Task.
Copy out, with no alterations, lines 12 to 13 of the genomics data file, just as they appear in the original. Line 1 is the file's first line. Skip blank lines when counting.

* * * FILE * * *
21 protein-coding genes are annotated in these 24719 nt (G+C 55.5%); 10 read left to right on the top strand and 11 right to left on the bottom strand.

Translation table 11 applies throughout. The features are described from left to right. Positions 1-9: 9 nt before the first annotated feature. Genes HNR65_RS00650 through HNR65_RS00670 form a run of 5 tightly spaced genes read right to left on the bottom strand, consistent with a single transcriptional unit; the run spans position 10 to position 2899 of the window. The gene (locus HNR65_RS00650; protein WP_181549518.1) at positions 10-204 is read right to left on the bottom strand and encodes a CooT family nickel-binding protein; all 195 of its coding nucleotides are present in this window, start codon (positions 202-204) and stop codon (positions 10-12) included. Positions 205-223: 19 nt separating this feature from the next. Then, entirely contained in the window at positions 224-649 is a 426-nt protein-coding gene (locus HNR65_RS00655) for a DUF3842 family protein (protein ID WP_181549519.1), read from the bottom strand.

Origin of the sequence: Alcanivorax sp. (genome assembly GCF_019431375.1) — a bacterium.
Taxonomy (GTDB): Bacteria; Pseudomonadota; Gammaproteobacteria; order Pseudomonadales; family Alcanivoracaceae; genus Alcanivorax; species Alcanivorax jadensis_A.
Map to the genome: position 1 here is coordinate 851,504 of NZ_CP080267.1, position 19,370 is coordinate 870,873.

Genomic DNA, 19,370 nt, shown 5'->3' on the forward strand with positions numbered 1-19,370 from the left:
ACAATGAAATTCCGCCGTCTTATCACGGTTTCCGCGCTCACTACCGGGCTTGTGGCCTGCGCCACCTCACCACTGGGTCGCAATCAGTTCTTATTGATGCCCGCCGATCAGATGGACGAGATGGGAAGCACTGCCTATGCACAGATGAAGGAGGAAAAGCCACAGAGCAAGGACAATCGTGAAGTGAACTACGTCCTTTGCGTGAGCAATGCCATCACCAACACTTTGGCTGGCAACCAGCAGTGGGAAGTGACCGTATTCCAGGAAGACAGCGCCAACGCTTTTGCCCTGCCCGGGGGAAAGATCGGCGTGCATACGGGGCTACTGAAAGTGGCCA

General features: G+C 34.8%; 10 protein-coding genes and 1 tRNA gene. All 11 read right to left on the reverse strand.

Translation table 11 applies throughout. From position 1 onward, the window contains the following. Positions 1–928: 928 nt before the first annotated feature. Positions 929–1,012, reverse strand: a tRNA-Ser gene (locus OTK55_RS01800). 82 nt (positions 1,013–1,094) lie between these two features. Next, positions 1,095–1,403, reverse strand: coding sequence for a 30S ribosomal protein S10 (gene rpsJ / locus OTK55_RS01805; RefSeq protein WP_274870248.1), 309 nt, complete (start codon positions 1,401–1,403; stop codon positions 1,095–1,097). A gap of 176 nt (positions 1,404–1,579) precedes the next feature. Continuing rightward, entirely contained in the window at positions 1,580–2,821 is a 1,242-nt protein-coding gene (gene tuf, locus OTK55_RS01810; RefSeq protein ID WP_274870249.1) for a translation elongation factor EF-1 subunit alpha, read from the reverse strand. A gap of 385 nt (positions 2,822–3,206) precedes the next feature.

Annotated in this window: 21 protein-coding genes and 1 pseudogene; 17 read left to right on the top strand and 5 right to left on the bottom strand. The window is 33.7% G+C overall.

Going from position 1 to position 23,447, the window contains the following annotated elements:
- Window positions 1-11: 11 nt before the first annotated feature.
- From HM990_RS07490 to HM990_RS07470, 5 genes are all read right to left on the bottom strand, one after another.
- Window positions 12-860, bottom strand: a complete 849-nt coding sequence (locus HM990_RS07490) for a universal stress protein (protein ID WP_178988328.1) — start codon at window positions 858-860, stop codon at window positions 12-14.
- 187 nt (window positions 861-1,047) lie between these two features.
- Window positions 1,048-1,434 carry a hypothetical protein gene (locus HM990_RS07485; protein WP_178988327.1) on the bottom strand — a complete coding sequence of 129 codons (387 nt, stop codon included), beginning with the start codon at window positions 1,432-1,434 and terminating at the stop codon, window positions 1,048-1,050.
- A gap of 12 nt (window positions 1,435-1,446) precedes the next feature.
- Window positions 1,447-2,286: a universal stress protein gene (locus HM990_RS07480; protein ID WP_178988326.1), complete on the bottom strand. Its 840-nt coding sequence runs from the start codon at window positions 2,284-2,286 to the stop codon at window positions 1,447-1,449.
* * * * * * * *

- Window positions 1-11: 11 nt before the first annotated feature.
- From HM990_RS07490 to HM990_RS07470, 5 genes are all read right to left on the bottom strand, one after another.